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Whitmer order seeks to slow spread of COVID-19 virus among prisoners

Beth LeBlanc
The Detroit News

Michigan Gov. Gretchen Whitmer ordered a series of changes to the state’s prison system and recommended modifications at local jails in order to reduce the spread of coronavirus among inmates. 

Barbed wire and fencing at a correctional facility.

The executive order suspends transfers to and from state prisons and allows local jails more freedom to release vulnerable individuals who are no threat to public safety. 

Whitmer ordered the state budget office to seek approval from the Legislature to give jails more money to continue holding inmates who were scheduled to go to a state prison. 

 “It is challenging for inmates and employees to practice social distancing to slow the spread of COVID-19, and this executive order will put commonsense protocols into place to protect our jail and juvenile detention center populations,” Whitmer said. 

The order details measures already taken by the Michigan Department of Corrections and encourages local jails to adopt the same procedures.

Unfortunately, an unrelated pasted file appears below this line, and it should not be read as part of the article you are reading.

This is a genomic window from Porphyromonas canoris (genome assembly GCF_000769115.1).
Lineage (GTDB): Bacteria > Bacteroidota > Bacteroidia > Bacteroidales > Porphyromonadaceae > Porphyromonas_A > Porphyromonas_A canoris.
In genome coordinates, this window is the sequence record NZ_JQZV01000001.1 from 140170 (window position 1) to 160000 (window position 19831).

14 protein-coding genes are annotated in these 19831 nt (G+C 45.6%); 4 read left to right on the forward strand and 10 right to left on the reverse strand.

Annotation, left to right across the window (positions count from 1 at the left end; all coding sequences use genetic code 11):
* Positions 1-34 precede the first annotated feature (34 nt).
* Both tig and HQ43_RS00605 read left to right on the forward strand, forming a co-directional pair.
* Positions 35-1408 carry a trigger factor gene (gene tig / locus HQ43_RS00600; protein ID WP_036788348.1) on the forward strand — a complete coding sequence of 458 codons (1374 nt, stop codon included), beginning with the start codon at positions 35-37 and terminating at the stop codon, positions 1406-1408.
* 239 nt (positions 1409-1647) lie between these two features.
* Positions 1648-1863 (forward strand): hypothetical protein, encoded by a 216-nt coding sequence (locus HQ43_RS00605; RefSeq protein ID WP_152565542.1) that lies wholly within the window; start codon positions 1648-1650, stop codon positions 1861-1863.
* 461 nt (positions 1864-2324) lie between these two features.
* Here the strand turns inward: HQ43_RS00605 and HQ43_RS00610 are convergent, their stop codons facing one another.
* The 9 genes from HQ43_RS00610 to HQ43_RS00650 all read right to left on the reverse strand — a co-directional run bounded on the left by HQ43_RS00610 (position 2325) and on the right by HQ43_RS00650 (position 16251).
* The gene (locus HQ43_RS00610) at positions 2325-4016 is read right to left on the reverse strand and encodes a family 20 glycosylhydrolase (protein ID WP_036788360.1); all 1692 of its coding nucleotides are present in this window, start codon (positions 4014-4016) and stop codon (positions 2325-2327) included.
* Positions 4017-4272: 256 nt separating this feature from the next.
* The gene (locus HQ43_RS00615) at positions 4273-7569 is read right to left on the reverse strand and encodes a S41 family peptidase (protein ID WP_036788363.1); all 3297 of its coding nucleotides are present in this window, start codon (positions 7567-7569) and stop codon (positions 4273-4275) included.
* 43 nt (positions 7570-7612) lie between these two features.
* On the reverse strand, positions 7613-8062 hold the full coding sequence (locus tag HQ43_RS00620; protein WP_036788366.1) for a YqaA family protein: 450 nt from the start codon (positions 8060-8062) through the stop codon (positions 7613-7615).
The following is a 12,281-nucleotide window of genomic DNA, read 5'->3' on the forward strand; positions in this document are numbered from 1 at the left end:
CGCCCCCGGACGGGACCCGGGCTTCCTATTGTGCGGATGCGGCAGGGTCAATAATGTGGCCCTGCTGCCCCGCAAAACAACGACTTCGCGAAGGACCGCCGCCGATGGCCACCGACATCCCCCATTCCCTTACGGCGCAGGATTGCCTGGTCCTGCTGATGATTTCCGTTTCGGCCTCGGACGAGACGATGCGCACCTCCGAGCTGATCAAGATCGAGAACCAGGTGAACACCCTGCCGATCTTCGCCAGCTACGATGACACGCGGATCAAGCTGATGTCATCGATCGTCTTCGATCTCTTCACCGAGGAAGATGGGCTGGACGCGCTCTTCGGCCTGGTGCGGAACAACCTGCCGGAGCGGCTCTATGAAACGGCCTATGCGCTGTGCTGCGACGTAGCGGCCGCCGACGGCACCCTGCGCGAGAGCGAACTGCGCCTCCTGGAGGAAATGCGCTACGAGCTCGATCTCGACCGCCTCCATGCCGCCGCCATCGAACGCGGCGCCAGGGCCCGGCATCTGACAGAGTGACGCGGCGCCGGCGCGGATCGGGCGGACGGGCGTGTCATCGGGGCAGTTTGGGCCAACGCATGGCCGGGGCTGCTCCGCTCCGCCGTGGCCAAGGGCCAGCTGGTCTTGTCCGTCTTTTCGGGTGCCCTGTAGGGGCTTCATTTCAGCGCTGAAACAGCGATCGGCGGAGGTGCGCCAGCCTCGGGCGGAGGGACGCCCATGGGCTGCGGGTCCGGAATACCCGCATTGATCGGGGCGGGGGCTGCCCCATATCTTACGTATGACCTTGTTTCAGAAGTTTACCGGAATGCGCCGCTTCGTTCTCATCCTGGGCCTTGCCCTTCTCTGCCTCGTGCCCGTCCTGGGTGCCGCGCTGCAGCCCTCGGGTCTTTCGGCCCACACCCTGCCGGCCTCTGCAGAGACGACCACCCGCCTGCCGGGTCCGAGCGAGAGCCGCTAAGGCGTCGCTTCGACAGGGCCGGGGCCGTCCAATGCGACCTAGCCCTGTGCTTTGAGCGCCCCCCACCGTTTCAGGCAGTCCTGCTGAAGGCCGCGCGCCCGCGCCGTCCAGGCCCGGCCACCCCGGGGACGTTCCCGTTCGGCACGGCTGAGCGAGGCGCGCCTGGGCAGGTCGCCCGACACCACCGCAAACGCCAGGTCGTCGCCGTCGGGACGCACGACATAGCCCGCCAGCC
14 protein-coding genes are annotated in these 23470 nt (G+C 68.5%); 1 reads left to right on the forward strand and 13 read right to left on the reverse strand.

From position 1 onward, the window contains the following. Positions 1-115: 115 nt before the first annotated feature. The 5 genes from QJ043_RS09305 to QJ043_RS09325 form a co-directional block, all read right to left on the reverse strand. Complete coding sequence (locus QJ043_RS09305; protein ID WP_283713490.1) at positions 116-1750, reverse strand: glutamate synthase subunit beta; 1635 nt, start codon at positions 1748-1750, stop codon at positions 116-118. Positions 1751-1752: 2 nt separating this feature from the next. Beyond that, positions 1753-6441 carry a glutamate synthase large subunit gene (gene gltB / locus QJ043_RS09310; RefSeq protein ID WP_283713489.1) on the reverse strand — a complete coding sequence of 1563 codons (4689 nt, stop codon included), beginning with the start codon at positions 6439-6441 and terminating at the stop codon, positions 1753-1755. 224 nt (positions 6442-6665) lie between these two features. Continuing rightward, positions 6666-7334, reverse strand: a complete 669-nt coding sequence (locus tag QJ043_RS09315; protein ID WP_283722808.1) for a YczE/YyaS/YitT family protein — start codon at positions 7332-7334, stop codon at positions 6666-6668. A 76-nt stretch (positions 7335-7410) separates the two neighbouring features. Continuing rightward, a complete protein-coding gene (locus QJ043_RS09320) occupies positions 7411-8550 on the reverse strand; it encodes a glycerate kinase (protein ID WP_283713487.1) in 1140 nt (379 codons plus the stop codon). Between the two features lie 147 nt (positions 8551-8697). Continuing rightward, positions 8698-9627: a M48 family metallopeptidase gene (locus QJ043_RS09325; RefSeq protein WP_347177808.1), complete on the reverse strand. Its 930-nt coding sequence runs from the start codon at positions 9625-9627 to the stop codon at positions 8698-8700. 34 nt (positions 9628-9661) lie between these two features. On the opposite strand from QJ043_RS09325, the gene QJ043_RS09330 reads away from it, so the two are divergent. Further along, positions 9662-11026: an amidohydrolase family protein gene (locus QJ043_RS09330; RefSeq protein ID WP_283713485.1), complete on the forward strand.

Those practices include screening everyone entering and leaving a facility for symptoms of the coronavirus, developing protocols for infected patients, restricting all visits with the exception of attorneys, practicing stringent hygiene within the jail and among inmates, arming staff with adequate personal protection equipment and practicing social distancing.

The order comes as the number of state prison inmates who have tested positive for the virus climbed to 77. As of Sunday afternoon, Michigan had a total of 5,486 confirmed COVID-19 cases statewide and 132 deaths.

There have been no prisoner deaths attributed to the virus. 

The Michigan Department of Corrections has suspended all visitation to prisoners and restricted movement at facilities where there is elevated incidence, said Chris Gautz, a spokesman for the department. 

Inmates still have access to prison phone and email systems during their stays, Gautz said.

Inmates eligible for release from local jails include pregnant women, people with chronic conditions, the elderly and anyone arrested for failing to appear, failing to pay or a traffic violation.

Corrections officials will reassess the situation at state prisons every seven days to determine if transfers could resume. 

The order also directs juvenile detention centers to delay placement of an individual in a juvenile detention facility if he or she is not a safety risk, to remove individuals with the virus from the general population, and to conduct interactions with family or lawyers through phone or video conferencing wherever possible.

The order will remain in place through April 26.